The call of the road:
Sinning across Spain
Ailsa with a friendly donkey Ailsa with a friendly donkey

I gave myself to the process and concentrated in writing this book

Sinning across Spain: That's exactly what Australian writer Ailsa Piper did when walking 1,200 kilometres that stretches from Granada to Galicia, the Camino de Santiago 'Mozárabe'. Then she wrote a personal catchy journey.

- You walked the traditional Camino de Santiago (aka Francés), then came back to Australia and 4 years later left again because you felt of 'the call of the road'. Sounds religious...
Somehow I felt I was stepping into religion when talking about vocation and call, but no, it wasn't a religious mission. It was about unknown forces. I believe in mystery, so I don't know everything and I don't need to know –my church is a broad one-. I just let myself go, everybody should try.

- What about the title of the book: Sinning across Spain?
I offered myself to walk off sins at the Camino in exchange of a donation. Except for mortal sins, I carried seven deadlies and similar sins for friends, relatives and unknown people who made a donation to contribute to the trip. In effect, they all became co-writers.

- What do you enjoyed from Spanish people?
I liked the fact that I always was a potential story for them; that's why I think people talked to me. Also, their level of kindness and generosity I experienced: a woman begging me to take food because her kids had gone to find a job somewhere else -you know how the financial situation is in Spain now... Everyone has a story, if you get the chance to ask the right question.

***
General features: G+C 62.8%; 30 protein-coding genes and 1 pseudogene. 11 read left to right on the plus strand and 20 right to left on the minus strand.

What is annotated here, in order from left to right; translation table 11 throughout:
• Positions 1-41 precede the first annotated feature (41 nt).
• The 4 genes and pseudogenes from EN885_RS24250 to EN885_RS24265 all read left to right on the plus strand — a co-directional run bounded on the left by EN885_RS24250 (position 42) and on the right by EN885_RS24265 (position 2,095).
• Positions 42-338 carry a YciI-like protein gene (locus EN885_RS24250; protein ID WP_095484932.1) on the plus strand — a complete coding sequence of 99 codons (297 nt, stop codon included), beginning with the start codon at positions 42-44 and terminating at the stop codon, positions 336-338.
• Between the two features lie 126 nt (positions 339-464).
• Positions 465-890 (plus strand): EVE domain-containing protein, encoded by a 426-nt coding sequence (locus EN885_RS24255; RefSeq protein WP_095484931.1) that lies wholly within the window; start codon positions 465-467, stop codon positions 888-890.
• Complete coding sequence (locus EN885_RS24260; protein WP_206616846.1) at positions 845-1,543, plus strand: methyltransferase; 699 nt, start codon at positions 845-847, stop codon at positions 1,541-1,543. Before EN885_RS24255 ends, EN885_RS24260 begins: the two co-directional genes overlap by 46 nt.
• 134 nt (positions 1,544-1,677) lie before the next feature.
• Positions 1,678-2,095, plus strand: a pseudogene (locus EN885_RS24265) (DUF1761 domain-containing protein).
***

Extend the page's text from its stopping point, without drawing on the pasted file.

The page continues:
- At some stage you talk about 'their complicated relationship to history, faith and tribalism'
Yes, because I like their fierce when defending their identity. As an Australian, it's intense, seductive, thrilling and fascinating. I could somehow establish a parallelism between Galicia and Ireland.

- Tell us about your background
I used to be an actress but also a director, so I've always been involved in writing stories. When I came back from walking the Mozárabe Camino I tried hard to write a theatre play about it, but since I stopped being an actress, I just couldn't do it. I felt I was lying; I didn't want to write a play that I wasn't going to act or direct. So I gave myself to the process and concentrated in writing this book.

- However, the book is like a theatre play, with different acts and intervals...
(Laughs) I know, it's totally intentional! It correlates with how the Camino makes you evolve. Act I is about body and the physical difficulties you encounter; Act II is about the mind and the concentration required once your body has adapted; and Act III is about the spirit and the reward of the walk. It felt natural that the book structure came from the theatre.

- There are many books written about the Camino de Santiago. What do you want people to take with them when reading yours?
Kindness, mystery, power of confession and courage. Journey is about kindness; not to accept this is somehow rude and hash. Journey is about mystery because you must allow each other to believe in what they want. And journey is about the power of confession when facing things you've done wrong - you need courage!

- What's next?
Probably writing about Western Australia, where I was born. It's part of my culture and now I feel it's partly gone. When I was young I thought it was boring but you grow up and value certain things you didn't use to.

'Sinning Across Spain' is on sale now.
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